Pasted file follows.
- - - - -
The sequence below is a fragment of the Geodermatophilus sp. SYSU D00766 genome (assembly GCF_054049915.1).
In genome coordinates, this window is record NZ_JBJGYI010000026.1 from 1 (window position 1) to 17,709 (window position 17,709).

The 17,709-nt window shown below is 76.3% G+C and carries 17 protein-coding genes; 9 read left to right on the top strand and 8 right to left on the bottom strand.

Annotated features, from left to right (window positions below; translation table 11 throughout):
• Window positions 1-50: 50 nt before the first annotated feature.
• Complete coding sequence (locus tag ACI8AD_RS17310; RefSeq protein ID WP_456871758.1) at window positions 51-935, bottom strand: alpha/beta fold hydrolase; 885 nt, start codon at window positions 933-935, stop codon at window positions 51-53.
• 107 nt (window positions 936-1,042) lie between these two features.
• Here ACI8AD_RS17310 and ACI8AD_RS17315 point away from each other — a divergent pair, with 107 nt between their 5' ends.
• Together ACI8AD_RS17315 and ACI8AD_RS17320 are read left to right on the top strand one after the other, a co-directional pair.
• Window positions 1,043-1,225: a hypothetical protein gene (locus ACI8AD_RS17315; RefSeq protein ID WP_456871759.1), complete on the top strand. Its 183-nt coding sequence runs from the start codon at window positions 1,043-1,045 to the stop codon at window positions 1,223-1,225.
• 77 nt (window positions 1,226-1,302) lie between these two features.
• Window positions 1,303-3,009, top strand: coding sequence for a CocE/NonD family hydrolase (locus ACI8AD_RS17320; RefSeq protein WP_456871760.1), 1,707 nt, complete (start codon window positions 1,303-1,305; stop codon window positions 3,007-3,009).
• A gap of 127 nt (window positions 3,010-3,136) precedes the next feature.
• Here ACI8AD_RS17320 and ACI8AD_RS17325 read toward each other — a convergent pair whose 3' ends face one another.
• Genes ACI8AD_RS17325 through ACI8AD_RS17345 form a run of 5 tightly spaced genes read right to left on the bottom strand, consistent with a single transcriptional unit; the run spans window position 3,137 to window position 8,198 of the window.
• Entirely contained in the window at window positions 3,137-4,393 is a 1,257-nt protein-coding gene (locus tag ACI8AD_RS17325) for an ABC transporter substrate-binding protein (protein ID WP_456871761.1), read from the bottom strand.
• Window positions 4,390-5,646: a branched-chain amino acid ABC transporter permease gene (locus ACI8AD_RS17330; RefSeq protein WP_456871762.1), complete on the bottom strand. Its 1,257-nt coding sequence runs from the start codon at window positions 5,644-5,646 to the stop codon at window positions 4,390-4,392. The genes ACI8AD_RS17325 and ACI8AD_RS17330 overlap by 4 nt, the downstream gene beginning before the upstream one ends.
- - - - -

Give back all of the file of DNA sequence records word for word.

The sequence below is a fragment of the Geodermatophilus sp. SYSU D00766 genome (assembly GCF_054049915.1).
In genome coordinates, this window is record NZ_JBJGYI010000026.1 from 1 (window position 1) to 17,709 (window position 17,709).

The 17,709-nt window shown below is 76.3% G+C and carries 17 protein-coding genes; 9 read left to right on the top strand and 8 right to left on the bottom strand.

Annotated features, from left to right (window positions below; translation table 11 throughout):
• Window positions 1-50: 50 nt before the first annotated feature.
• Complete coding sequence (locus tag ACI8AD_RS17310; RefSeq protein ID WP_456871758.1) at window positions 51-935, bottom strand: alpha/beta fold hydrolase; 885 nt, start codon at window positions 933-935, stop codon at window positions 51-53.
• 107 nt (window positions 936-1,042) lie between these two features.
• Here ACI8AD_RS17310 and ACI8AD_RS17315 point away from each other — a divergent pair, with 107 nt between their 5' ends.
• Together ACI8AD_RS17315 and ACI8AD_RS17320 are read left to right on the top strand one after the other, a co-directional pair.
• Window positions 1,043-1,225: a hypothetical protein gene (locus ACI8AD_RS17315; RefSeq protein ID WP_456871759.1), complete on the top strand. Its 183-nt coding sequence runs from the start codon at window positions 1,043-1,045 to the stop codon at window positions 1,223-1,225.
• 77 nt (window positions 1,226-1,302) lie between these two features.
• Window positions 1,303-3,009, top strand: coding sequence for a CocE/NonD family hydrolase (locus ACI8AD_RS17320; RefSeq protein WP_456871760.1), 1,707 nt, complete (start codon window positions 1,303-1,305; stop codon window positions 3,007-3,009).
• A gap of 127 nt (window positions 3,010-3,136) precedes the next feature.
• Here ACI8AD_RS17320 and ACI8AD_RS17325 read toward each other — a convergent pair whose 3' ends face one another.
• Genes ACI8AD_RS17325 through ACI8AD_RS17345 form a run of 5 tightly spaced genes read right to left on the bottom strand, consistent with a single transcriptional unit; the run spans window position 3,137 to window position 8,198 of the window.
• Entirely contained in the window at window positions 3,137-4,393 is a 1,257-nt protein-coding gene (locus tag ACI8AD_RS17325) for an ABC transporter substrate-binding protein (protein ID WP_456871761.1), read from the bottom strand.
• Window positions 4,390-5,646: a branched-chain amino acid ABC transporter permease gene (locus ACI8AD_RS17330; RefSeq protein WP_456871762.1), complete on the bottom strand. Its 1,257-nt coding sequence runs from the start codon at window positions 5,644-5,646 to the stop codon at window positions 4,390-4,392. The genes ACI8AD_RS17325 and ACI8AD_RS17330 overlap by 4 nt, the downstream gene beginning before the upstream one ends.